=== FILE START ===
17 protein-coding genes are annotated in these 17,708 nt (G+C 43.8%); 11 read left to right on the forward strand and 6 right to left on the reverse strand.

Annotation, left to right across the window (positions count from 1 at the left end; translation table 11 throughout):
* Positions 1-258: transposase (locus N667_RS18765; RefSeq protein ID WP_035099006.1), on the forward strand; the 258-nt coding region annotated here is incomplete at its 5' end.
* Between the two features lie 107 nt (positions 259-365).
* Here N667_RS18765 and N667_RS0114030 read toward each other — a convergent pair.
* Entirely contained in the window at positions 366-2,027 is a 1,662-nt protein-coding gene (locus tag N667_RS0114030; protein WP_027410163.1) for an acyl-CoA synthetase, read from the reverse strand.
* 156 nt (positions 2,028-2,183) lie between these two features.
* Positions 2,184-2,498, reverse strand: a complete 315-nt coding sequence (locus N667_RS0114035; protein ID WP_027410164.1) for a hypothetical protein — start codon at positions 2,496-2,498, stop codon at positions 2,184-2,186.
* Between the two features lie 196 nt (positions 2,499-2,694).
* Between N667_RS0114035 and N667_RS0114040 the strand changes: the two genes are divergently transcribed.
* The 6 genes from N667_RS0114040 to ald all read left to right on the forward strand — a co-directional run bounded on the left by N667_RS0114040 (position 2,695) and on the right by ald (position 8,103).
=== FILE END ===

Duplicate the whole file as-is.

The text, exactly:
17 protein-coding genes are annotated in these 17,708 nt (G+C 43.8%); 11 read left to right on the forward strand and 6 right to left on the reverse strand.

Annotation, left to right across the window (positions count from 1 at the left end; translation table 11 throughout):
* Positions 1-258: transposase (locus N667_RS18765; RefSeq protein ID WP_035099006.1), on the forward strand; the 258-nt coding region annotated here is incomplete at its 5' end.
* Between the two features lie 107 nt (positions 259-365).
* Here N667_RS18765 and N667_RS0114030 read toward each other — a convergent pair.
* Entirely contained in the window at positions 366-2,027 is a 1,662-nt protein-coding gene (locus tag N667_RS0114030; protein WP_027410163.1) for an acyl-CoA synthetase, read from the reverse strand.
* 156 nt (positions 2,028-2,183) lie between these two features.
* Positions 2,184-2,498, reverse strand: a complete 315-nt coding sequence (locus N667_RS0114035; protein ID WP_027410164.1) for a hypothetical protein — start codon at positions 2,496-2,498, stop codon at positions 2,184-2,186.
* Between the two features lie 196 nt (positions 2,499-2,694).
* Between N667_RS0114035 and N667_RS0114040 the strand changes: the two genes are divergently transcribed.
* The 6 genes from N667_RS0114040 to ald all read left to right on the forward strand — a co-directional run bounded on the left by N667_RS0114040 (position 2,695) and on the right by ald (position 8,103).